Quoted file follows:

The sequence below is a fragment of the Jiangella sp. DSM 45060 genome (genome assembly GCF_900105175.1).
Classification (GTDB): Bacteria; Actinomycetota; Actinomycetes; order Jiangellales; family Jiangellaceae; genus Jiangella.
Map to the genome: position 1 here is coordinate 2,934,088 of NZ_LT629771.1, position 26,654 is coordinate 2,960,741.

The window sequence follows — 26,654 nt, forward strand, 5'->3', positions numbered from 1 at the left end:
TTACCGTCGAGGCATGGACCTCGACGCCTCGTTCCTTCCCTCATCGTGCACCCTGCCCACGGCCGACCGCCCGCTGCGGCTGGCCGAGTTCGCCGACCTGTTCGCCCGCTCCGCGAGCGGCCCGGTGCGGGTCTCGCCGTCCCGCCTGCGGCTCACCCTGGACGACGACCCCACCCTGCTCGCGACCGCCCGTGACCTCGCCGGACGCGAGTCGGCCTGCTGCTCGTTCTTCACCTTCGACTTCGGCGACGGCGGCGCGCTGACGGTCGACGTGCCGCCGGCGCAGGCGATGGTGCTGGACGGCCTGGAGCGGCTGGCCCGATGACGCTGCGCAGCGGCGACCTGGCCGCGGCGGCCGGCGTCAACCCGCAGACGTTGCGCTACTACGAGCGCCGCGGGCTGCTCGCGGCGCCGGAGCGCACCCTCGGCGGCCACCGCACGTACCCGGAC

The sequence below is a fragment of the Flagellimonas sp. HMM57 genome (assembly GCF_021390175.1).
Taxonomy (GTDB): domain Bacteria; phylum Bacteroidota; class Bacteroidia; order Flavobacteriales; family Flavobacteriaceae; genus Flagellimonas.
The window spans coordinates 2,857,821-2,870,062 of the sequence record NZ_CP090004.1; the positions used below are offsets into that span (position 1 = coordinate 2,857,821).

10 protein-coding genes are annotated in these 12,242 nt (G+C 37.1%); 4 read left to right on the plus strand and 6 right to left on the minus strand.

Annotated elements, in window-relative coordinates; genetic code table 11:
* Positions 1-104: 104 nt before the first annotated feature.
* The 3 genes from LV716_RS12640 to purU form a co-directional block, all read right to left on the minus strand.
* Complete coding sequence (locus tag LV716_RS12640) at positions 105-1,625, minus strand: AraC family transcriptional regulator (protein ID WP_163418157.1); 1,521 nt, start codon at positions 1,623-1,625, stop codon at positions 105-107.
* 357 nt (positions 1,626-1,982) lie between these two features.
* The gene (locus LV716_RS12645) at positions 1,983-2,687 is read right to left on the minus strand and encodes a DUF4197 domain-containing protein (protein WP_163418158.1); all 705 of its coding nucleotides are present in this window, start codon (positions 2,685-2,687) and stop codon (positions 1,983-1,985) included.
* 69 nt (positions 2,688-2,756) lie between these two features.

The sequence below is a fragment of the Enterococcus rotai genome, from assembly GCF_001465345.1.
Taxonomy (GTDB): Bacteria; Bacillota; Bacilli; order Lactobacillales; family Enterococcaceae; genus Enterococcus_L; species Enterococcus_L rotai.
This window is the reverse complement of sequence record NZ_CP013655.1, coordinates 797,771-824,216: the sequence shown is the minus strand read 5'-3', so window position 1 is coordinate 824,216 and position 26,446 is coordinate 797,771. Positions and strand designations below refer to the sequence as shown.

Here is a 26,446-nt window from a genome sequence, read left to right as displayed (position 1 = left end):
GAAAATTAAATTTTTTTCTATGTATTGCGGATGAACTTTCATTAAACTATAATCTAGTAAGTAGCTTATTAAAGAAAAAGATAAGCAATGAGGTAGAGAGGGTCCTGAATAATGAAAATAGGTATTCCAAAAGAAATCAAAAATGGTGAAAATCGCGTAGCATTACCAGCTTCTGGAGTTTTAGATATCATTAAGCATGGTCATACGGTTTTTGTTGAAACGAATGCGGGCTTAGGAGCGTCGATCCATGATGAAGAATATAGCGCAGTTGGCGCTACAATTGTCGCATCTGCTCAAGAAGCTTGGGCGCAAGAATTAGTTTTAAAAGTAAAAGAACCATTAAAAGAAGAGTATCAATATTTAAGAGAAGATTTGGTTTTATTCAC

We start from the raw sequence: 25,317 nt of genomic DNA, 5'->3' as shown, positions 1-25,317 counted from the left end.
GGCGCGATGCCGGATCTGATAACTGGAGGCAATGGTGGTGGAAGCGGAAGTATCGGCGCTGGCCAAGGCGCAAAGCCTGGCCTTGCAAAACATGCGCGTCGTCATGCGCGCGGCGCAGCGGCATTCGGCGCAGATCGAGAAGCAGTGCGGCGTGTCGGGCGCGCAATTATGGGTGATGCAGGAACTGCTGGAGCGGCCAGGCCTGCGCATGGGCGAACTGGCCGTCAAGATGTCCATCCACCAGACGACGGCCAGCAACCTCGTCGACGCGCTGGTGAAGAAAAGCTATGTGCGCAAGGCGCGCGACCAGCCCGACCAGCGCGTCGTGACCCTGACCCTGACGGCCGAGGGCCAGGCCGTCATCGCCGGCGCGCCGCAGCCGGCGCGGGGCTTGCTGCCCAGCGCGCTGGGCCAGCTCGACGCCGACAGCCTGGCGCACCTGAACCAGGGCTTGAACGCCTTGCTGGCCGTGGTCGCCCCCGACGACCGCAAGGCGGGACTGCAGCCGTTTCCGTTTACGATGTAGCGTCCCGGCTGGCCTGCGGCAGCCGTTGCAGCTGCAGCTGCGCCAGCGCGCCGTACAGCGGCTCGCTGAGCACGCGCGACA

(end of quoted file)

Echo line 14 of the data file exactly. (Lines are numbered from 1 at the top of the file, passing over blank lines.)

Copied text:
* 357 nt (positions 1,626-1,982) lie between these two features.